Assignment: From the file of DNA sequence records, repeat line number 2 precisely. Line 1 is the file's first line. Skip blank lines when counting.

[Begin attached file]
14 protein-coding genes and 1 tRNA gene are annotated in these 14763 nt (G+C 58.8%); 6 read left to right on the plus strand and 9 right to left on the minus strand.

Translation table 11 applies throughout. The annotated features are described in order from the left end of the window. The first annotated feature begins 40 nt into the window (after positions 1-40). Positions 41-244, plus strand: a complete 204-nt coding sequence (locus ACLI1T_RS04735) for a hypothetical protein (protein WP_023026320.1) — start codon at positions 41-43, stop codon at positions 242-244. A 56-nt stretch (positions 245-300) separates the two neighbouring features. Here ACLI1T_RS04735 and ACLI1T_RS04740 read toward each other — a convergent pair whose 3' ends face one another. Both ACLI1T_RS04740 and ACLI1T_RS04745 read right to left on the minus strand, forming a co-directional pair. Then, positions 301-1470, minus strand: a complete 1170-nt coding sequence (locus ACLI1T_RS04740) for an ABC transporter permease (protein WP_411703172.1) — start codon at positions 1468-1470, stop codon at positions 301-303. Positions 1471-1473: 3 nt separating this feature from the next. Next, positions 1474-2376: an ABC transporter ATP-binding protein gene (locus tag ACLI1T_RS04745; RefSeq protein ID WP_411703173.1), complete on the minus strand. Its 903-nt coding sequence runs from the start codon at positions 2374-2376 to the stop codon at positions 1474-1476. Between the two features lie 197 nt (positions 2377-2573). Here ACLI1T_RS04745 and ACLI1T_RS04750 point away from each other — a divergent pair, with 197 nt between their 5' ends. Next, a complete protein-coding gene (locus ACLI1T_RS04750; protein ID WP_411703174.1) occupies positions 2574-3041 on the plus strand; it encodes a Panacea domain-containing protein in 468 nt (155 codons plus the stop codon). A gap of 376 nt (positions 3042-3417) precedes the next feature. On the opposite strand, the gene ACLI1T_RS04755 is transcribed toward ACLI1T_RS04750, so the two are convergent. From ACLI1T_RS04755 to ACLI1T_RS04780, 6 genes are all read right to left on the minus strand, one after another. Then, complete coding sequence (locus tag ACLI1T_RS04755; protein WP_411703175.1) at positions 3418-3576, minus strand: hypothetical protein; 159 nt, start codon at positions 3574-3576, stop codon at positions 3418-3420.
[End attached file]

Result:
Translation table 11 applies throughout. The annotated features are described in order from the left end of the window. The first annotated feature begins 40 nt into the window (after positions 1-40). Positions 41-244, plus strand: a complete 204-nt coding sequence (locus ACLI1T_RS04735) for a hypothetical protein (protein WP_023026320.1) — start codon at positions 41-43, stop codon at positions 242-244. A 56-nt stretch (positions 245-300) separates the two neighbouring features. Here ACLI1T_RS04735 and ACLI1T_RS04740 read toward each other — a convergent pair whose 3' ends face one another. Both ACLI1T_RS04740 and ACLI1T_RS04745 read right to left on the minus strand, forming a co-directional pair. Then, positions 301-1470, minus strand: a complete 1170-nt coding sequence (locus ACLI1T_RS04740) for an ABC transporter permease (protein WP_411703172.1) — start codon at positions 1468-1470, stop codon at positions 301-303. Positions 1471-1473: 3 nt separating this feature from the next. Next, positions 1474-2376: an ABC transporter ATP-binding protein gene (locus tag ACLI1T_RS04745; RefSeq protein ID WP_411703173.1), complete on the minus strand. Its 903-nt coding sequence runs from the start codon at positions 2374-2376 to the stop codon at positions 1474-1476. Between the two features lie 197 nt (positions 2377-2573). Here ACLI1T_RS04745 and ACLI1T_RS04750 point away from each other — a divergent pair, with 197 nt between their 5' ends. Next, a complete protein-coding gene (locus ACLI1T_RS04750; protein ID WP_411703174.1) occupies positions 2574-3041 on the plus strand; it encodes a Panacea domain-containing protein in 468 nt (155 codons plus the stop codon). A gap of 376 nt (positions 3042-3417) precedes the next feature. On the opposite strand, the gene ACLI1T_RS04755 is transcribed toward ACLI1T_RS04750, so the two are convergent. From ACLI1T_RS04755 to ACLI1T_RS04780, 6 genes are all read right to left on the minus strand, one after another. Then, complete coding sequence (locus tag ACLI1T_RS04755; protein WP_411703175.1) at positions 3418-3576, minus strand: hypothetical protein; 159 nt, start codon at positions 3574-3576, stop codon at positions 3418-3420.